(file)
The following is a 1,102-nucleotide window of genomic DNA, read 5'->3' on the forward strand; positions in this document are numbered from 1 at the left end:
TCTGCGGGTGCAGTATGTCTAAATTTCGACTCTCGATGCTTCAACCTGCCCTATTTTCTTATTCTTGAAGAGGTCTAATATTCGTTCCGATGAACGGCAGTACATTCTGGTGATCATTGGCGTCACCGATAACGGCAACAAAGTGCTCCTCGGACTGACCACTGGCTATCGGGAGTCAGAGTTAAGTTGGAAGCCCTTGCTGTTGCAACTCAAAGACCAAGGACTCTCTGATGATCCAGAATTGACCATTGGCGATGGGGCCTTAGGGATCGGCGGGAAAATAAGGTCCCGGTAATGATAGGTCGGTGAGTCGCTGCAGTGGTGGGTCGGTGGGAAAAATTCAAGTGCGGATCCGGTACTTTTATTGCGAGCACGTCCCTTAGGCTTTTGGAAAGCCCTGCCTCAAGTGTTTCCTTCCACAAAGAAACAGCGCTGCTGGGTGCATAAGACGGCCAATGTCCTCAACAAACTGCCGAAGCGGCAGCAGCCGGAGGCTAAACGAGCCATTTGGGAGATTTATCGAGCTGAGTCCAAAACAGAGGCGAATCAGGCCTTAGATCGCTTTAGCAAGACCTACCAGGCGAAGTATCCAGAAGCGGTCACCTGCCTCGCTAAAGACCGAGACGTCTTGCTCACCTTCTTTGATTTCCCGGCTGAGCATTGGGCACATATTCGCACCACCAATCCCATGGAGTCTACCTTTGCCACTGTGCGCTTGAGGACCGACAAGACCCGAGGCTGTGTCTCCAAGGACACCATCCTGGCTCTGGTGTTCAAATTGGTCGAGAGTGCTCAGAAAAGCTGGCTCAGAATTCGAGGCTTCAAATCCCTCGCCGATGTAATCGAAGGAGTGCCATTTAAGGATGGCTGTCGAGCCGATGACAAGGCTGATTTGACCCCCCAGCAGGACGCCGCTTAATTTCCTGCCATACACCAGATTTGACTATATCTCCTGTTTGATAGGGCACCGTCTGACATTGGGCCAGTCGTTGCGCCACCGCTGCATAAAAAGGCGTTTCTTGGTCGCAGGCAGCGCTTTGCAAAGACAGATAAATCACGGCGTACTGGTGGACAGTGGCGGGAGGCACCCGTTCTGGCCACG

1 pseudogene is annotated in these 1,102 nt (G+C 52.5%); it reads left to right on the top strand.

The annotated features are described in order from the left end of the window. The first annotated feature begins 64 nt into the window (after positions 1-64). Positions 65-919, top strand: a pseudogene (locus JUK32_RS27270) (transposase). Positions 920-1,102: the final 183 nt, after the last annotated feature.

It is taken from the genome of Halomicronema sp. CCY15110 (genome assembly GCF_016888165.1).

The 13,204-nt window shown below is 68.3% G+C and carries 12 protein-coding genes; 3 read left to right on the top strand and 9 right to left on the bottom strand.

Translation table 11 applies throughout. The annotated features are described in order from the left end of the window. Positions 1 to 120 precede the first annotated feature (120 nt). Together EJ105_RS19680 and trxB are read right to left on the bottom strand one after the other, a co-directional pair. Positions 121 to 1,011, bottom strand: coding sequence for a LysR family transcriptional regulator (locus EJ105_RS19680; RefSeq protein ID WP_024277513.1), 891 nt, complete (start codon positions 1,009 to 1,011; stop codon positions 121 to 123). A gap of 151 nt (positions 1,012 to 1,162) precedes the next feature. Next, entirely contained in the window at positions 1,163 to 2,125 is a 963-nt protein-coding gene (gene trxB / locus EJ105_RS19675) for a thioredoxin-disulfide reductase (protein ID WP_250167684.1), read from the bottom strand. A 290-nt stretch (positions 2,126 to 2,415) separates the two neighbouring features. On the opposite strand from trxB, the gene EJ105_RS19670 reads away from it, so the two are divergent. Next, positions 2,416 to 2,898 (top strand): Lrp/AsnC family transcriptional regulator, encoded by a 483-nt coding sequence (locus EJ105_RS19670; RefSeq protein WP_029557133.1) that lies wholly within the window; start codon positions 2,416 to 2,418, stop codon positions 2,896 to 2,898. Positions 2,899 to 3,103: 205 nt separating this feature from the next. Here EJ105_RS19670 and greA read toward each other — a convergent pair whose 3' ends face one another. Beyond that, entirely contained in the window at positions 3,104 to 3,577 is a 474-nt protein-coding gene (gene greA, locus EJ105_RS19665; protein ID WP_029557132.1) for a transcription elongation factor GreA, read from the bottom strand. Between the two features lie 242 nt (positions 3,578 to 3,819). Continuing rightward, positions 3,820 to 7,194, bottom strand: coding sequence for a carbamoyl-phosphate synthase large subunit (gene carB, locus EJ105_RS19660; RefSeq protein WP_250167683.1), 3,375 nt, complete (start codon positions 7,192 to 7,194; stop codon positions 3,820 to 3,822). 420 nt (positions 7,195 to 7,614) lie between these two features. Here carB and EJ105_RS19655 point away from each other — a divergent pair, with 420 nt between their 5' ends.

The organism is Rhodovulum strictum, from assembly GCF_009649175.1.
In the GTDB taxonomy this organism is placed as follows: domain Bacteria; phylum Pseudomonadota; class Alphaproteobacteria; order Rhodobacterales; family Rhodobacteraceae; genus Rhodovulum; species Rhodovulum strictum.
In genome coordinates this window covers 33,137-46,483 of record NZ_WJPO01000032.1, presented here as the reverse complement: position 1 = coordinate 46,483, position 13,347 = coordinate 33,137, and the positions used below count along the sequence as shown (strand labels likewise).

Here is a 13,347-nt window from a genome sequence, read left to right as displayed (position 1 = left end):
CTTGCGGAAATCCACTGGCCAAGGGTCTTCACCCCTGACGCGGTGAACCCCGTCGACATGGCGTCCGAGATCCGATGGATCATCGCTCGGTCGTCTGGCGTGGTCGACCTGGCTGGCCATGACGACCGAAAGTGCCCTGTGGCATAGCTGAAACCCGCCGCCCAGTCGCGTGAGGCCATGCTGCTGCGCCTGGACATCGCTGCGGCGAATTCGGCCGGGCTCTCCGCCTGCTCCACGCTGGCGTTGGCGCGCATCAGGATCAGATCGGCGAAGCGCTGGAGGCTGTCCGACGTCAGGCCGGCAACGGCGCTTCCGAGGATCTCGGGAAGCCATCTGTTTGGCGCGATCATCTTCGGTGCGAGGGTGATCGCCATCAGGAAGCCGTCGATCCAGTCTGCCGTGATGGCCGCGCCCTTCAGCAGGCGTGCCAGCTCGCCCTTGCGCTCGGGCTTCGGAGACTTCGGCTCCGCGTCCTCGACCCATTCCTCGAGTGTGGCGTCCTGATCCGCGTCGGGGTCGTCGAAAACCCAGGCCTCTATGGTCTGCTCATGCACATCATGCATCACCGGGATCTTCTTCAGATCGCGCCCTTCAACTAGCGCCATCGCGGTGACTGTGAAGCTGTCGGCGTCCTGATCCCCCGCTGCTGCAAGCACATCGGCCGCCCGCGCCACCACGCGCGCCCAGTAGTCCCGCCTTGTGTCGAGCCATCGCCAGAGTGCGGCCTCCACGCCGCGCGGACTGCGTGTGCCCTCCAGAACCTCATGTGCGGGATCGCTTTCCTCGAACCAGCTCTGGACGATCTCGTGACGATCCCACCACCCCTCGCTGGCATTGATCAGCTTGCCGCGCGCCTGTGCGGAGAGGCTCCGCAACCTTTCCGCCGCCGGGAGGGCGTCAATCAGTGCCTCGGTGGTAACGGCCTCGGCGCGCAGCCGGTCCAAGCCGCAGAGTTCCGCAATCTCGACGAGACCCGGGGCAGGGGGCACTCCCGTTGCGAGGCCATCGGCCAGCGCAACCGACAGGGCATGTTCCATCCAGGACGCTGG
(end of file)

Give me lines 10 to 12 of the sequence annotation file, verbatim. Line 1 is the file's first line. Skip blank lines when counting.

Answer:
In genome coordinates this window covers 33,137-46,483 of record NZ_WJPO01000032.1, presented here as the reverse complement: position 1 = coordinate 46,483, position 13,347 = coordinate 33,137, and the positions used below count along the sequence as shown (strand labels likewise).

Here is a 13,347-nt window from a genome sequence, read left to right as displayed (position 1 = left end):
CTTGCGGAAATCCACTGGCCAAGGGTCTTCACCCCTGACGCGGTGAACCCCGTCGACATGGCGTCCGAGATCCGATGGATCATCGCTCGGTCGTCTGGCGTGGTCGACCTGGCTGGCCATGACGACCGAAAGTGCCCTGTGGCATAGCTGAAACCCGCCGCCCAGTCGCGTGAGGCCATGCTGCTGCGCCTGGACATCGCTGCGGCGAATTCGGCCGGGCTCTCCGCCTGCTCCACGCTGGCGTTGGCGCGCATCAGGATCAGATCGGCGAAGCGCTGGAGGCTGTCCGACGTCAGGCCGGCAACGGCGCTTCCGAGGATCTCGGGAAGCCATCTGTTTGGCGCGATCATCTTCGGTGCGAGGGTGATCGCCATCAGGAAGCCGTCGATCCAGTCTGCCGTGATGGCCGCGCCCTTCAGCAGGCGTGCCAGCTCGCCCTTGCGCTCGGGCTTCGGAGACTTCGGCTCCGCGTCCTCGACCCATTCCTCGAGTGTGGCGTCCTGATCCGCGTCGGGGTCGTCGAAAACCCAGGCCTCTATGGTCTGCTCATGCACATCATGCATCACCGGGATCTTCTTCAGATCGCGCCCTTCAACTAGCGCCATCGCGGTGACTGTGAAGCTGTCGGCGTCCTGATCCCCCGCTGCTGCAAGCACATCGGCCGCCCGCGCCACCACGCGCGCCCAGTAGTCCCGCCTTGTGTCGAGCCATCGCCAGAGTGCGGCCTCCACGCCGCGCGGACTGCGTGTGCCCTCCAGAACCTCATGTGCGGGATCGCTTTCCTCGAACCAGCTCTGGACGATCTCGTGACGATCCCACCACCCCTCGCTGGCATTGATCAGCTTGCCGCGCGCCTGTGCGGAGAGGCTCCGCAACCTTTCCGCCGCCGGGAGGGCGTCAATCAGTGCCTCGGTGGTAACGGCCTCGGCGCGCAGCCGGTCCAAGCCGCAGAGTTCCGCAATCTCGACGAGACCCGGGGCAGGGGGCACTCCCGTTGCGAGGCCATCGGCCAGCGCAACCGACAGGGCATGTTCCATCCAGGACGCTGG